Friday, December 01, 2006

Cement industry makes 11th-hour pitch to White House to avoid cleanup of toxic mercury

With an EPA decision looming, the cement industry has done what industries often do – go to the White House to plea for a break. In this case, the industry is lobbying the White House Office of Management and Budget against any possible EPA plan to clean up toxic mercury from cement plants.

Representatives of the Portland Cement Association and the Ash Grove Cement Company met yesterday to bring their concerns to the White House.

I think it’s deplorable that the cement industry would spend its resources lobbying the White House rather than cleaning up the toxic mess it makes. The cement industry spews huge amounts of mercury into the air.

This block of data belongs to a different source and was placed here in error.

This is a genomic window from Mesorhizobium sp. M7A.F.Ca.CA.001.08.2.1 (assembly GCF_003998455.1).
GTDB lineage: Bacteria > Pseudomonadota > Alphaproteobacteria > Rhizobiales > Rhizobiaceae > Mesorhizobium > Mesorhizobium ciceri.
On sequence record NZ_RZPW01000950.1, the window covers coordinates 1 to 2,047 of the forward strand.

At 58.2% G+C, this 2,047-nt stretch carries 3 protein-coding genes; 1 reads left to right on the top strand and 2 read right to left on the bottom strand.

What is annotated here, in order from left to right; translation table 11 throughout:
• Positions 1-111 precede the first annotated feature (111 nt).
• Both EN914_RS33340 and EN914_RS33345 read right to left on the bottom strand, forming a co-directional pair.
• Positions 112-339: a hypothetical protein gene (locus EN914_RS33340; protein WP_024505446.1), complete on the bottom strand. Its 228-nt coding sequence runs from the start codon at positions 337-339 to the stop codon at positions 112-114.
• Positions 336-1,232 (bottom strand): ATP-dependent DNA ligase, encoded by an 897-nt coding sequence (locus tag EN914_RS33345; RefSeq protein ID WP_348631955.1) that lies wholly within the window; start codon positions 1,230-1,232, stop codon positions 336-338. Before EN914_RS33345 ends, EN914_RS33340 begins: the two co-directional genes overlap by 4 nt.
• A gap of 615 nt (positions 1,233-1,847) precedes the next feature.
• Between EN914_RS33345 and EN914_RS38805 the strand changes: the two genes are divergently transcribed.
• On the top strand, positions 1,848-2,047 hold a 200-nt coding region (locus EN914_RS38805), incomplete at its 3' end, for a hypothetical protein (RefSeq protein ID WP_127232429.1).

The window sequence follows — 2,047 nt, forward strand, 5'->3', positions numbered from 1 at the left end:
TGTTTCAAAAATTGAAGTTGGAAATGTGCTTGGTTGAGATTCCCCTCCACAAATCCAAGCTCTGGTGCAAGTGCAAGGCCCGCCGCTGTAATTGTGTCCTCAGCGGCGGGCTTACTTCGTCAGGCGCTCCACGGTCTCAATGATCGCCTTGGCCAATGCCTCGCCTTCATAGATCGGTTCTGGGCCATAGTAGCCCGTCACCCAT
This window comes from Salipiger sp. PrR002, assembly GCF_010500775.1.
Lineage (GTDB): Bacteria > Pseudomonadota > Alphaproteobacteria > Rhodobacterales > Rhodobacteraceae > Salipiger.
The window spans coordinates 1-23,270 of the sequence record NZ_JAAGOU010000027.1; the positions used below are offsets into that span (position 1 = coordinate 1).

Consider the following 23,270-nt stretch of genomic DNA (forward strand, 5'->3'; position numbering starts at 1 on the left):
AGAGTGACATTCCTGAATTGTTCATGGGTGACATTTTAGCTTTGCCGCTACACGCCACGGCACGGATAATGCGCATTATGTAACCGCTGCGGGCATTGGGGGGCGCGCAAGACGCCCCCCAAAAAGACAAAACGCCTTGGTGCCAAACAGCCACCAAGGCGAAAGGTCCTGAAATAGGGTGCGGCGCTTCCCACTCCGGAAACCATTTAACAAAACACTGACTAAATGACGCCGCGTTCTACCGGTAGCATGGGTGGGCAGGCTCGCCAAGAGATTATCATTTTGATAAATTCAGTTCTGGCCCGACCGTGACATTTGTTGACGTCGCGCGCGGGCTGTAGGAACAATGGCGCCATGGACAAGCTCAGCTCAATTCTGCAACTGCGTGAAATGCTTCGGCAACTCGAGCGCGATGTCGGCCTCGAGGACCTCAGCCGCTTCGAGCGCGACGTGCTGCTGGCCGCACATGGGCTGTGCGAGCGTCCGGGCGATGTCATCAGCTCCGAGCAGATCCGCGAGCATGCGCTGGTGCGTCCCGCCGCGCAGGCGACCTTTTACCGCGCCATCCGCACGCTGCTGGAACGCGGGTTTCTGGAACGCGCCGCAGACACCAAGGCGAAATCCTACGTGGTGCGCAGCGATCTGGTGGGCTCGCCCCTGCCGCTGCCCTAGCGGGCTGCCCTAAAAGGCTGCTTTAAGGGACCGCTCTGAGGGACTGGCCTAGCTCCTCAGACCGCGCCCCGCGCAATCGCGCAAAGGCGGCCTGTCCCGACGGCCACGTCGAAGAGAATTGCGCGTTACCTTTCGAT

In its proposal last December, EPA had declared that mercury controls for cement plants were “not justified” and that cleanup technology was not available.

The industry-friendly proposal created a firestorm of protest from environmental groups like Earthjustice and Sierra Club as well as from state and local clean-air agencies and the trade association of the pollution control equipment industry (which noted that it was indeed technically possible to clean up mercury from cement plants).

EPA also proposed an exemption for emissions of toxic hydrogen chloride under the questionable legal theory that it posed little risk to public health. Health and environmental groups have charged that such an exemption is illegal.

In yesterday’s White House meeting, the cement industry reiterated its desire for an exemption.

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